When my husband was deployed for one year last year, he was entitled to a two-week R&R (rest and relaxation) trip which meant the military would fly him anywhere in the world. Many choose to go home but we decided to entrust Isaac to the grandparents and rendezvous in Vietnam.
My trip from Seattle took about 17 hours. His, two days. But that’s beside the point.
Because this is meant to be a brief post–we are moving yet again, but at least it’s only across town this time!—I’ll get to the point. One of my favorite experiences on that trip was a cooking class at the Morning Glory Cooking School in the picturesque town of Hoi An along the central Vietnam coast. I wrote about it here.
And this gorgeous mango salad is testimony to it. Every time, I make it–and it’s quite often–I think of the blissful (and childless) two weeks my husband and I spent in Vietnam, lovers without a care in the world, taking comfort in each other and in the moment that was now.
The key to this vibrant salad is selecting a mango in the right stage of under-ripeness—you want mango slices that are slightly tart and still have some crunch (I don’t like them too sour though). Don’t focus on color as it’s not the best indicator of ripeness. Squeeze the mango gently and it should give ever so slightly but not too much. If it’s too squishy, the mango will be too sweet and mushy, and is better eaten out of hand. The breed of mango doesn’t matter as much–Ataulfo, Tommy Atkins, Kent, any of these will do.
Time: 20 minutes
Makes: 4 to 6 appetizer servings
1 medium (about 13 ounces) underripe mango
1 teaspoon chili paste
1 small clove garlic
2 teaspoons sugar (palm or white are fine)
2 teaspoons roasted sesame seeds
1 tablespoon vegetable oil
1 tablespoon lime juice (1 key lime)
1 teaspoon fish sauce
1 small onion, sliced and soaked in water to remove its bite (about 1 cup)
1 ½ cups Vietnamese mint (rau ram or laksa leaf) and mint leaves
2 tablespoons fried shallots
Peel the mango with a vegetable peeler or sharp paring knife. Hold the mango firmly down on the chopping board (or in one hand if you are comfortable) and use a paring knife to make vertical incisions down the mango from stem-end to tip, about half-an-inch apart. Do this on both sides of the seed.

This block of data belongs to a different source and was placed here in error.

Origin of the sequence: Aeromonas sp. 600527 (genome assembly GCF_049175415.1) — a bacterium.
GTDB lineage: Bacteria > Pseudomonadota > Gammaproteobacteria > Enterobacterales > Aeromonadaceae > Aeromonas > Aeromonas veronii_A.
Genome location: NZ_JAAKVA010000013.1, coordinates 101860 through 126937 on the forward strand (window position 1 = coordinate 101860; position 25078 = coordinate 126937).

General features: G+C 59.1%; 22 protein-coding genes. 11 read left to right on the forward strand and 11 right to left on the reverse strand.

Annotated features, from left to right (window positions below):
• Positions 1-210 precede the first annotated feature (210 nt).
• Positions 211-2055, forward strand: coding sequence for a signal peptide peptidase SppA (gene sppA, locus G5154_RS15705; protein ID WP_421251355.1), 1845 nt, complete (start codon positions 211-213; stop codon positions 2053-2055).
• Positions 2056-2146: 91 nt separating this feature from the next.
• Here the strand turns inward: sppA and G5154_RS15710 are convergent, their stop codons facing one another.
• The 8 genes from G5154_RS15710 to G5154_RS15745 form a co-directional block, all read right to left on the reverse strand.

With the vegetable peeler (or the nifty knife below), “peel” strips of mango away from you.
In a mortar and pestle, grind the chili paste and garlic together. Place the chili-garlic paste in a large bowl and add the sugar, 1 teaspoon roasted sesame seeds, vegetable oil, lime juice, and fish sauce. Mix well.
Add the shredded mango, onion, half the mint leaves and toss until the ingredients are well coated with dressing.
Turn onto a serving tray and garnish with remaining mint leaves, sesame seeds and fried shallots.
These two simple words have been on my mind since they popped out at me from a friend’s Facebook post a few weeks ago. She was recapping her past year and she ended her reflection with “When in doubt, choose love.”
They could mean many things to many people, and I’ve been thinking about what it means for me to “choose love.”
2012 was a challenging year personally and love was often in short supply. Not that I wasn’t loved, but rather that I wasn’t a very loving person. I felt so drained I had no love to give.
I had to get used to the fact that my husband was 6,720 miles away and 12-1/2 hours ahead for an entire 12 months. And I worried (and still do) about his safety, every single day. Plus, I had to adjust to solo-parenting a toddler.
After a three-year hiatus, I worked very hard to develop a book proposal (one that I thought was very sellable and timely) that was quickly shot down. I have yet worked up the nerve to submit it elsewhere.
And I’m sure anyone who lives close to their parents can relate to the stress of having them live a stone’s throw away.
Did I mention I’m solo-parenting a toddler? I definitely have a newfound awe and admiration for single parents everywhere!